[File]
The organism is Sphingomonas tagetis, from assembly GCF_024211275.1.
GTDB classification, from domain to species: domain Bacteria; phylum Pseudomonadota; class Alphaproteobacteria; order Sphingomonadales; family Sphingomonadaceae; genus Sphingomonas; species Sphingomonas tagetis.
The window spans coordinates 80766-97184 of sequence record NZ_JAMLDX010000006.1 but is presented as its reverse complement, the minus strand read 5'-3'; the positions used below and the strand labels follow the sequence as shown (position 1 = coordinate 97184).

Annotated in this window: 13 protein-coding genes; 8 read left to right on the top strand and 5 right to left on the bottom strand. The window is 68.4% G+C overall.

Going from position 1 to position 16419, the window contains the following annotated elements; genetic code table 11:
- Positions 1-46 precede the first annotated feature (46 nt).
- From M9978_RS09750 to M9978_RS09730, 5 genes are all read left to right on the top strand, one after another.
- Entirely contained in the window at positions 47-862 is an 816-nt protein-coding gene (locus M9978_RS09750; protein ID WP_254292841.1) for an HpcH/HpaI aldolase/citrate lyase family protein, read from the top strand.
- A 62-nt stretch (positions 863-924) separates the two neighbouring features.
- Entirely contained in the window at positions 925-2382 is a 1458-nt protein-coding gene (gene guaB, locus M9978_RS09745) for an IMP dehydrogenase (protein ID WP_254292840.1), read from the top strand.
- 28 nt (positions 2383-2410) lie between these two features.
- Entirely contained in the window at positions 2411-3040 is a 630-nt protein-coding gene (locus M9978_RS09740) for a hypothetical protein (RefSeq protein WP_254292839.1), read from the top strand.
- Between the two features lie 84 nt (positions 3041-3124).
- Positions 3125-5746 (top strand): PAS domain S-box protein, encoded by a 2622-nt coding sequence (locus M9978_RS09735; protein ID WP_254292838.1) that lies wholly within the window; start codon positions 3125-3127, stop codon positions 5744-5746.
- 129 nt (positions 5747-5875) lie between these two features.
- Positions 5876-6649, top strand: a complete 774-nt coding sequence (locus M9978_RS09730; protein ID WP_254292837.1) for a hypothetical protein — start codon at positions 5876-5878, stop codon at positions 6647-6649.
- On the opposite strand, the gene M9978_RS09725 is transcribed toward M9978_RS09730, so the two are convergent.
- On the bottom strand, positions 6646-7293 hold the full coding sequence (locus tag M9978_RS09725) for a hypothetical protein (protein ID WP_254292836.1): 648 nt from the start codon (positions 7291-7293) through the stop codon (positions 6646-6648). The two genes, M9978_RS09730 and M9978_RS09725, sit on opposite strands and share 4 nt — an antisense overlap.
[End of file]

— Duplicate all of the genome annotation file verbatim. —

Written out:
The organism is Sphingomonas tagetis, from assembly GCF_024211275.1.
GTDB classification, from domain to species: domain Bacteria; phylum Pseudomonadota; class Alphaproteobacteria; order Sphingomonadales; family Sphingomonadaceae; genus Sphingomonas; species Sphingomonas tagetis.
The window spans coordinates 80766-97184 of sequence record NZ_JAMLDX010000006.1 but is presented as its reverse complement, the minus strand read 5'-3'; the positions used below and the strand labels follow the sequence as shown (position 1 = coordinate 97184).

Annotated in this window: 13 protein-coding genes; 8 read left to right on the top strand and 5 right to left on the bottom strand. The window is 68.4% G+C overall.

Going from position 1 to position 16419, the window contains the following annotated elements; genetic code table 11:
- Positions 1-46 precede the first annotated feature (46 nt).
- From M9978_RS09750 to M9978_RS09730, 5 genes are all read left to right on the top strand, one after another.
- Entirely contained in the window at positions 47-862 is an 816-nt protein-coding gene (locus M9978_RS09750; protein ID WP_254292841.1) for an HpcH/HpaI aldolase/citrate lyase family protein, read from the top strand.
- A 62-nt stretch (positions 863-924) separates the two neighbouring features.
- Entirely contained in the window at positions 925-2382 is a 1458-nt protein-coding gene (gene guaB, locus M9978_RS09745) for an IMP dehydrogenase (protein ID WP_254292840.1), read from the top strand.
- 28 nt (positions 2383-2410) lie between these two features.
- Entirely contained in the window at positions 2411-3040 is a 630-nt protein-coding gene (locus M9978_RS09740) for a hypothetical protein (RefSeq protein WP_254292839.1), read from the top strand.
- Between the two features lie 84 nt (positions 3041-3124).
- Positions 3125-5746 (top strand): PAS domain S-box protein, encoded by a 2622-nt coding sequence (locus M9978_RS09735; protein ID WP_254292838.1) that lies wholly within the window; start codon positions 3125-3127, stop codon positions 5744-5746.
- 129 nt (positions 5747-5875) lie between these two features.
- Positions 5876-6649, top strand: a complete 774-nt coding sequence (locus M9978_RS09730; protein ID WP_254292837.1) for a hypothetical protein — start codon at positions 5876-5878, stop codon at positions 6647-6649.
- On the opposite strand, the gene M9978_RS09725 is transcribed toward M9978_RS09730, so the two are convergent.
- On the bottom strand, positions 6646-7293 hold the full coding sequence (locus tag M9978_RS09725) for a hypothetical protein (protein ID WP_254292836.1): 648 nt from the start codon (positions 7291-7293) through the stop codon (positions 6646-6648). The two genes, M9978_RS09730 and M9978_RS09725, sit on opposite strands and share 4 nt — an antisense overlap.